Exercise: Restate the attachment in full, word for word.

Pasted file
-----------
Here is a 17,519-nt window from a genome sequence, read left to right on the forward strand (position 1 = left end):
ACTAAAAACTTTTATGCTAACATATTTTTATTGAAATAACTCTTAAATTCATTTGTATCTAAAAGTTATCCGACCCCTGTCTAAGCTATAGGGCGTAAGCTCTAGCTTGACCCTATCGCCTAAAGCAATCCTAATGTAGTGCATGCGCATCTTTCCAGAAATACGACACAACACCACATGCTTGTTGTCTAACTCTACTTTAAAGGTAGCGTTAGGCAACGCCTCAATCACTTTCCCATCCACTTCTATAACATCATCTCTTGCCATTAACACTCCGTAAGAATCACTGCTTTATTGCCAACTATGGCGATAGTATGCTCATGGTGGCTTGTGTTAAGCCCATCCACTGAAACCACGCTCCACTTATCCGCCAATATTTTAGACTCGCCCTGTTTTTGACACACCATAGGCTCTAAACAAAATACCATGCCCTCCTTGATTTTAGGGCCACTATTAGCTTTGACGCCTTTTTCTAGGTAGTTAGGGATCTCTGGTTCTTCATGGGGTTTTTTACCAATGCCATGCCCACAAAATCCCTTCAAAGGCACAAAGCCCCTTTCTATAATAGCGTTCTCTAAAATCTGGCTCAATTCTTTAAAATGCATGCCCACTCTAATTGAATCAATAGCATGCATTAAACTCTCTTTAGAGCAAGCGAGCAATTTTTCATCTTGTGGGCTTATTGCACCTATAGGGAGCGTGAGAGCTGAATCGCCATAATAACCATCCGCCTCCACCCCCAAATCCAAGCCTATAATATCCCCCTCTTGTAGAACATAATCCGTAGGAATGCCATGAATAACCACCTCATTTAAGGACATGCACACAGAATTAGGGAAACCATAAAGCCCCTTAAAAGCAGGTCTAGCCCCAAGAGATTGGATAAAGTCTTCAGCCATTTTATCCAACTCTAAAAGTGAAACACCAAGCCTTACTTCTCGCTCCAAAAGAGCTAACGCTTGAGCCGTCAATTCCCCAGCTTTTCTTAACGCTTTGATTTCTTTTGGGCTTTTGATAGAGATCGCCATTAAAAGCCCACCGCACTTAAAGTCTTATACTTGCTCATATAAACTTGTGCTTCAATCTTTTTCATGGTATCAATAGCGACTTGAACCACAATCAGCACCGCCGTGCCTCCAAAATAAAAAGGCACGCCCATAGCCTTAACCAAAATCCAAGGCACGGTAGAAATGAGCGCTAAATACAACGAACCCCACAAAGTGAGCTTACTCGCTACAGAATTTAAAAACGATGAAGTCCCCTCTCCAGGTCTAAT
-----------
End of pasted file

Here is a 17,519-nt window from a genome sequence, read left to right on the forward strand (position 1 = left end):
ACTAAAAACTTTTATGCTAACATATTTTTATTGAAATAACTCTTAAATTCATTTGTATCTAAAAGTTATCCGACCCCTGTCTAAGCTATAGGGCGTAAGCTCTAGCTTGACCCTATCGCCTAAAGCAATCCTAATGTAGTGCATGCGCATCTTTCCAGAAATACGACACAACACCACATGCTTGTTGTCTAACTCTACTTTAAAGGTAGCGTTAGGCAACGCCTCAATCACTTTCCCATCCACTTCTATAACATCATCTCTTGCCATTAACACTCCGTAAGAATCACTGCTTTATTGCCAACTATGGCGATAGTATGCTCATGGTGGCTTGTGTTAAGCCCATCCACTGAAACCACGCTCCACTTATCCGCCAATATTTTAGACTCGCCCTGTTTTTGACACACCATAGGCTCTAAACAAAATACCATGCCCTCCTTGATTTTAGGGCCACTATTAGCTTTGACGCCTTTTTCTAGGTAGTTAGGGATCTCTGGTTCTTCATGGGGTTTTTTACCAATGCCATGCCCACAAAATCCCTTCAAAGGCACAAAGCCCCTTTCTATAATAGCGTTCTCTAAAATCTGGCTCAATTCTTTAAAATGCATGCCCACTCTAATTGAATCAATAGCATGCATTAAACTCTCTTTAGAGCAAGCGAGCAATTTTTCATCTTGTGGGCTTATTGCACCTATAGGGAGCGTGAGAGCTGAATCGCCATAATAACCATCCGCCTCCACCCCCAAATCCAAGCCTATAATATCCCCCTCTTGTAGAACATAATCCGTAGGAATGCCATGAATAACCACCTCATTTAAGGACATGCACACAGAATTAGGGAAACCATAAAGCCCCTTAAAAGCAGGTCTAGCCCCAAGAGATTGGATAAAGTCTTCAGCCATTTTATCCAACTCTAAAAGTGAAACACCAAGCCTTACTTCTCGCTCCAAAAGAGCTAACGCTTGAGCCGTCAATTCCCCAGCTTTTCTTAACGCTTTGATTTCTTTTGGGCTTTTGATAGAGATCGCCATTAAAAGCCCACCGCACTTAAAGTCTTATACTTGCTCATATAAACTTGTGCTTCAATCTTTTTCATGGTATCAATAGCGACTTGAACCACAATCAGCACCGCCGTGCCTCCAAAATAAAAAGGCACGCCCATAGCCTTAACCAAAATCCAAGGCACGGTAGAAATGAGCGCTAAATACAACGAACCCCACAAAGTGAGCTTACTCGCTACAGAATTTAAAAACGATGAAGTCCCCTCTCCAGGTCTAAT